Turkey threatens to end refugee deal in row over EU accession

President Erdoğan issues warning after European parliament vote urging ministers to freeze talks on Turkey joining the EU. Turkey’s president has threatened to tear up a landmark deal to stem the flow of refugees into Europe a day after the European parliament urged governments to freeze EU accession talks with Ankara.

The threat underlines how far relations between Turkey and the European bloc have deteriorated in recent months, particularly after a coup attempt in July.

“If Europe goes too far, we will allow refugees to pass from the border gates,” Recep Tayyip Erdoğan said in a speech on Friday at a women’s rights conference. “Do not forget, the west needs Turkey.”

Erdoğan’s statements, the most direct warning yet that Turkey could abandon the agreement, came in response to a symbolic vote in the European parliament on Thursday that demanded an end to the decade-long accession negotiations.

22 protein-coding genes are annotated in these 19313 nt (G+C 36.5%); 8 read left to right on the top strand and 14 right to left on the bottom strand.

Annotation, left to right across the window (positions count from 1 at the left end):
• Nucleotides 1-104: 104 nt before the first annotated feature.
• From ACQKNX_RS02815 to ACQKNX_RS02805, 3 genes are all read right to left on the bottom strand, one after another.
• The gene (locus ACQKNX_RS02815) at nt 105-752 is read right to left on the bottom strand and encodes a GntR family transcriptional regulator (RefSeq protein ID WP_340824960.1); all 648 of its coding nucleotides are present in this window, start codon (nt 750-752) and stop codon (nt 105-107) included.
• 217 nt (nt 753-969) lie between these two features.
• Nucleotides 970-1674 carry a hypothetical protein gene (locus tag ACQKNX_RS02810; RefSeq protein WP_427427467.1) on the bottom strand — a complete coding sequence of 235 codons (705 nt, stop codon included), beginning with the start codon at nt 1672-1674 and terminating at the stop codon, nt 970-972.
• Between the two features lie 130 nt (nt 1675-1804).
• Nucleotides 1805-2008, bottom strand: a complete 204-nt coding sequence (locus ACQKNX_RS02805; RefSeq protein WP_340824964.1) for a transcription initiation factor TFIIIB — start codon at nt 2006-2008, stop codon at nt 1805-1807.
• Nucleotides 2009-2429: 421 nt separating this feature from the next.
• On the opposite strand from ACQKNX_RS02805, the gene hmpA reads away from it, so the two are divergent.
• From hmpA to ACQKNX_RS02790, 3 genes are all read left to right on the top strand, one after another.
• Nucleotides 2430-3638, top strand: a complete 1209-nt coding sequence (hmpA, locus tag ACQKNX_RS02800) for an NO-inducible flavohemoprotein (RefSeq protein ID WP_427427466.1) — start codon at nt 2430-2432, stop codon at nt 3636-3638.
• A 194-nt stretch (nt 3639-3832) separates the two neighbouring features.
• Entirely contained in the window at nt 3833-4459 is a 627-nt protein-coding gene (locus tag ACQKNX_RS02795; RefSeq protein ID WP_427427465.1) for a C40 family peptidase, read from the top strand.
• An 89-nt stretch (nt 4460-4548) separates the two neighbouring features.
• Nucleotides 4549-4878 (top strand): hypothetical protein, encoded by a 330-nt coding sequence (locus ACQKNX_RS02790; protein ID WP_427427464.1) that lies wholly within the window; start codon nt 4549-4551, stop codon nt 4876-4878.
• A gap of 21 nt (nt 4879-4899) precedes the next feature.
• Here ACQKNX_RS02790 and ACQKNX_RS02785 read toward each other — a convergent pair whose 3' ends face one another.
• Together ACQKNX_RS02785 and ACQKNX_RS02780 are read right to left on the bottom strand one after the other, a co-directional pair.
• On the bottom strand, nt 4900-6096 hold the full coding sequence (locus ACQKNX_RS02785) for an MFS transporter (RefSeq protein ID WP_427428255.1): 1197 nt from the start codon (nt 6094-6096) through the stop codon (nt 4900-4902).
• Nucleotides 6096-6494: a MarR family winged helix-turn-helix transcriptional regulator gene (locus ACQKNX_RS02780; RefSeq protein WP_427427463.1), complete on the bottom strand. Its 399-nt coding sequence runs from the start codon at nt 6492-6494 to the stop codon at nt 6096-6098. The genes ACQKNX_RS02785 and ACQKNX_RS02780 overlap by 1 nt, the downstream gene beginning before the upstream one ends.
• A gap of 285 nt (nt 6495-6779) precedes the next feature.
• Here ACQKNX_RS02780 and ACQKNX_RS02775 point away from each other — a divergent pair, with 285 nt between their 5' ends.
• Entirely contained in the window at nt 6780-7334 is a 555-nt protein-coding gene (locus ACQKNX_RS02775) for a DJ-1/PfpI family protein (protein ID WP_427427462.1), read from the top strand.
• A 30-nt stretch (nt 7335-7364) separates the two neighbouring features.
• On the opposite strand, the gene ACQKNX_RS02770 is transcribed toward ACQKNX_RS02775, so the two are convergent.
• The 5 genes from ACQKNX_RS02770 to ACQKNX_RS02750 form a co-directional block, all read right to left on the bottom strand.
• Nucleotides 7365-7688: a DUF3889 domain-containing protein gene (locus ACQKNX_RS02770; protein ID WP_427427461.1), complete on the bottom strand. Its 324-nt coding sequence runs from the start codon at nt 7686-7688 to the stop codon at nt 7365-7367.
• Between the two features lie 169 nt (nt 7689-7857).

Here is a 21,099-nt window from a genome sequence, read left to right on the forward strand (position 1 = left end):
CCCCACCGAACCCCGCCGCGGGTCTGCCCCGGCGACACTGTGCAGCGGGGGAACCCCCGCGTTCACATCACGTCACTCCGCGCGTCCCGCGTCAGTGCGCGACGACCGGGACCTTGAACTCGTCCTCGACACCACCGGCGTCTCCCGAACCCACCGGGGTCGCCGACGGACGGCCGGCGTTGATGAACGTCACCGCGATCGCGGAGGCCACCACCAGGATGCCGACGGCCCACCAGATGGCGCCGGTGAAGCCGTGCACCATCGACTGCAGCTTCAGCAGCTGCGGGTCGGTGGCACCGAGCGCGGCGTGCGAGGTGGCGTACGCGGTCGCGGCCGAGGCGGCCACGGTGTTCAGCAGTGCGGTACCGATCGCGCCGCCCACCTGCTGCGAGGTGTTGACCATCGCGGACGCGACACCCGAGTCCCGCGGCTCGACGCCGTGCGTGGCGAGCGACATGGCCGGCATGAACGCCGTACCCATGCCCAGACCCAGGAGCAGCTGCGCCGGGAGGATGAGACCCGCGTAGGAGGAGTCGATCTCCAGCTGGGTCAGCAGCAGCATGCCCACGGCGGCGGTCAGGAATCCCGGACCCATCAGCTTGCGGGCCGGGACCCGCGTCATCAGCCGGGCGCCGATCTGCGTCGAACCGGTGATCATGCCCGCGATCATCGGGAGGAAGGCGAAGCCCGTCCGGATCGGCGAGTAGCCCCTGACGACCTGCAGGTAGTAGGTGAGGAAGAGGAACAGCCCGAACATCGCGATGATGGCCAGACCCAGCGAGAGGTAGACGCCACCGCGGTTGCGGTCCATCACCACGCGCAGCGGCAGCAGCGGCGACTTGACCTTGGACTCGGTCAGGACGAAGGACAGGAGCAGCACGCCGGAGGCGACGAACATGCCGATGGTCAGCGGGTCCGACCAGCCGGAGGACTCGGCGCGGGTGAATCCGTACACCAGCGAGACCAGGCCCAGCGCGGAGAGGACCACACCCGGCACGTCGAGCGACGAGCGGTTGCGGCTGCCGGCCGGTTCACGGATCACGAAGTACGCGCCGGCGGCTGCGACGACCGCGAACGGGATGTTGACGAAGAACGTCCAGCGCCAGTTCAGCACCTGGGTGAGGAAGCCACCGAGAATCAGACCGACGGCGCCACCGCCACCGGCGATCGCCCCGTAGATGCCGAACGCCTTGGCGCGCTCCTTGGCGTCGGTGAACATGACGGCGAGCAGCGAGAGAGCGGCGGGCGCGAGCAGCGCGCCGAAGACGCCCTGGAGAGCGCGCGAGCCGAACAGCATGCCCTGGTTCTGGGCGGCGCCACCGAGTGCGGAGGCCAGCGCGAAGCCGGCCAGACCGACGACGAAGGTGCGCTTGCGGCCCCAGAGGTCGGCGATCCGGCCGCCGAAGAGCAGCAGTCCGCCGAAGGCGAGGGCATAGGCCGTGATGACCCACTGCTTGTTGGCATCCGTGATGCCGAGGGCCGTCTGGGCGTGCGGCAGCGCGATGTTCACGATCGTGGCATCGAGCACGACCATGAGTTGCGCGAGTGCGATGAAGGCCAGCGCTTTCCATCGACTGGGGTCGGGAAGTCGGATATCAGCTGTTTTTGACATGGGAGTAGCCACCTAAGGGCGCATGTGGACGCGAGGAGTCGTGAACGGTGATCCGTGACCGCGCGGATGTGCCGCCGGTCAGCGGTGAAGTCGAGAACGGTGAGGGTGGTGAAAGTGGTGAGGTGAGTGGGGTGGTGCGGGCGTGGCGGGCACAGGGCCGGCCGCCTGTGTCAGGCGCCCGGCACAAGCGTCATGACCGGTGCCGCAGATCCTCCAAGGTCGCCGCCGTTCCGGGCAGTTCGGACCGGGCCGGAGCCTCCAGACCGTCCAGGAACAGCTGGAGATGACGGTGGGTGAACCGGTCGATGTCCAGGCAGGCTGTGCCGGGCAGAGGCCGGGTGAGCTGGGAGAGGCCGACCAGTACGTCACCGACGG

Turkish officials had said the vote was meaningless but that it raised questions about the entire partnership between their country and the European bloc.

The EU and Turkey negotiated a deal in March of this year that halted the influx of refugees, particularly from Syria, into Europe in exchange for economic aid and a promise to grant visa-free travel to Turkish citizens within the Schengen zone. The latter clause has not been fulfilled.

But relations collapsed after a failed coup attempt in July. Turkish officials say Europe has failed to show sufficient support in the aftermath of the putsch, and bristle instead at the repeated criticism of a purge of tens of thousands of civil servants, army officers and policemen accused of links to Fethullah Gülen, a US-based preacher whose movement is widely believed in Turkey to have orchestrated the coup plot.

Brussels has also repeatedly criticised a crackdown in recent weeks on media outlets and Kurdish politicians, saying the campaign raised questions about Turkey’s commitment to EU values. The European parliament’s outgoing president, Martin Schulz, suggested EU leaders could opt for imposing economic sanctions on Turkey.

The furore led to growing talk of a “Trexit” – Erdoğan earlier this month suggested his country could hold a national referendum on whether to continue accession talks by the end of the year or early next year.

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